Have sensible people been wrong all this time about crash diets? Could it be that the extreme regimens Hollywood stars follow are actually healthy, effective and long lasting?

...not really!

If you've been reading the stories coming out of UK newspapers Timesonline and The Daily Mail, you may have been lead to believe that crash diets do work.

But as so often is the case in these proclamations, the devil is in the details. In this case, the detail is the definition of crash diet. It appears that Dr Susan Roberts - the researcher behind this claim - has a different idea than I do of what constitutes a crash diet. Let's explore:

Sensible Healthy Crash Diets - Oxymoron?

According to Dr. Roberts, there are both good and bad crash diets. Roberts states the lemon cleanses, sub-1000 calorie and otherwise extreme diets are still verboten. Evidently, a minimum of 1,200 calories per day (1,800 for men), with adequate protein and low glycemic carbs, is still in the crash zone (the good crash). Huh?

Study Summary

There were 2 groups of subjects - one group cut 10% of calories, while the other group cut 30%. Roberts noted that after a year, they wound up pretty much the same.

Note: I would like to see the curve for this one though. My guess is that the 30% group lost more in the first 6 months, and then gained more in the latter 6 months.

Some Valid Points

My disagreement over the definition of crash aside, Dr. Roberts did have some cogent thoughts regarding who might benefit from a more drastic change. She notes;

The trouble with slow diets is people tend to feel they are getting nowhere and give up. Fast keeps you excited and feeling like you're making progress...Disinhibited eaters [a psychological term referring to people who give up on diets easily when presented with food opportunities] actually did really badly on the 10% diet.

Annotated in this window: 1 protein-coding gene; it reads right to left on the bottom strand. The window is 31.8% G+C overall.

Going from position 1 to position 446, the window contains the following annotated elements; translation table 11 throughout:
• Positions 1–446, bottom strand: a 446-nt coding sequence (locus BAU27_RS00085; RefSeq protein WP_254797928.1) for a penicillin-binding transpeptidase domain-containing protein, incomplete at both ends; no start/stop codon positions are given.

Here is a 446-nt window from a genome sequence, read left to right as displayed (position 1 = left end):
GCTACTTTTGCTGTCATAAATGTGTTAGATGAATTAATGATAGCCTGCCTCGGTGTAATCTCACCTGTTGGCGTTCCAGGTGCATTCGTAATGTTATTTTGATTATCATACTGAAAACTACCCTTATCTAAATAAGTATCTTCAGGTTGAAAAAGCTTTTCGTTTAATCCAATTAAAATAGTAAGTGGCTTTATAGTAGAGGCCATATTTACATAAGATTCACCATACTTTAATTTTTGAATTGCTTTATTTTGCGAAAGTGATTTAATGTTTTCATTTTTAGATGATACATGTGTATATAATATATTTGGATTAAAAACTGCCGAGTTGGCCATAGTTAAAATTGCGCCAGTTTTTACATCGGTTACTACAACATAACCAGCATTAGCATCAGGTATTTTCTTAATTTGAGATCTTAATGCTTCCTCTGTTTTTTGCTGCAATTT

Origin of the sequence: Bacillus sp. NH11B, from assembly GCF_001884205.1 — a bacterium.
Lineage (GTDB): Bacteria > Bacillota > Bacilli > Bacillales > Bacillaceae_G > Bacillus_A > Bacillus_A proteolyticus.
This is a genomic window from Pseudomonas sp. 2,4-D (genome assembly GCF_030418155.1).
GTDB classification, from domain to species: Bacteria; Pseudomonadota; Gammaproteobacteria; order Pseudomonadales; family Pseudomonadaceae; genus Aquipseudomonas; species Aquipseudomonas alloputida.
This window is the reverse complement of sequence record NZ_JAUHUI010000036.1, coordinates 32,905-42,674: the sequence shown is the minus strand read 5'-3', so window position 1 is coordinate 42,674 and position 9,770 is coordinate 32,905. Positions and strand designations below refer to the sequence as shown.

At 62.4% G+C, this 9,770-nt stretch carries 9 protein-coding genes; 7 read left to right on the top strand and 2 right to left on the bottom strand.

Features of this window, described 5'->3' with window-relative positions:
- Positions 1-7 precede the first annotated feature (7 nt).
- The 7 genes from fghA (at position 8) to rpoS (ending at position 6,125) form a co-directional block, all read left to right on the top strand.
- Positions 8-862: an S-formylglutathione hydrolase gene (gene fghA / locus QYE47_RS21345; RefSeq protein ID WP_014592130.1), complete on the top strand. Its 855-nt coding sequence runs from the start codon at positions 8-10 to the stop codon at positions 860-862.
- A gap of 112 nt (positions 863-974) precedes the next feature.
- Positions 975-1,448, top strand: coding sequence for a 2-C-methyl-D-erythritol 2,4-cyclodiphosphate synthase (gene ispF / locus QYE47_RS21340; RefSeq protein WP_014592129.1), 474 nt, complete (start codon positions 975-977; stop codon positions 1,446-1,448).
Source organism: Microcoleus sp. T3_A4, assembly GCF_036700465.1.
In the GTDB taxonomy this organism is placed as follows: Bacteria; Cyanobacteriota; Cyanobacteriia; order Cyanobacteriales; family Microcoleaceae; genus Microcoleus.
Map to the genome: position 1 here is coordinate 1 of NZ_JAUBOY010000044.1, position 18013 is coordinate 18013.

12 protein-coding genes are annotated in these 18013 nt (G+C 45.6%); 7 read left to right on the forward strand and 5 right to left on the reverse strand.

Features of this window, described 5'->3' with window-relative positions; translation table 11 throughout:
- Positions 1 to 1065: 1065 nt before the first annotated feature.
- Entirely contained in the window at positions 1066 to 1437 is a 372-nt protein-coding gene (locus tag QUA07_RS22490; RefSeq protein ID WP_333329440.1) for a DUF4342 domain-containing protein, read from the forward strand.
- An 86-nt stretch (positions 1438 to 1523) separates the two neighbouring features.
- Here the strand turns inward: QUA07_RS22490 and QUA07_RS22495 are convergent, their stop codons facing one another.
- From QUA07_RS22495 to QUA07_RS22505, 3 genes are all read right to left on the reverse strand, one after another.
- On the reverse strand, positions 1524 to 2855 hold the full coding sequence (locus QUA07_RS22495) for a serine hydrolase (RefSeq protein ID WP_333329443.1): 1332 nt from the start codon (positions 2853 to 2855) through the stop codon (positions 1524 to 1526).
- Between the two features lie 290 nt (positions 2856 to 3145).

This is consistent with observations in my own line of work. For people who have strong cravings and have a difficult time moderating, sometimes it is better to just eliminate, rather than moderate.

But still, the fact that such a prominent researcher labels a 1,200 kcal diet as a crash gnawed at me a bit, so I decided to email and ask her about it. Dr. Roberts was prompt and courteous in her response and offered this...

I've been trying to redefine what is meant by crash dieting to make a crash diet mean 'fat loss that is as fast as reasonably possible'. So right, 1200 calories is certainly not starvation, but in my research and clinical experience is about as low as most people can sustainably go.

Aside from research at Tufts University, Dr. Roberts' thoughts can also be found on The Daily Beast Blog and in her book The Instinct Diet

Take Home Message

  • Removing emotional barriers and setting the right mindset is crucial for fat loss and optimal health - regardless of the path you take.
  • Nutritional habit changes are highly individual. The number of calories you should drop depends on your body weight, body type, activity level and individual lifestyle and preferences.
  • The best diet is the one you can stick with.

How do you define crash diet?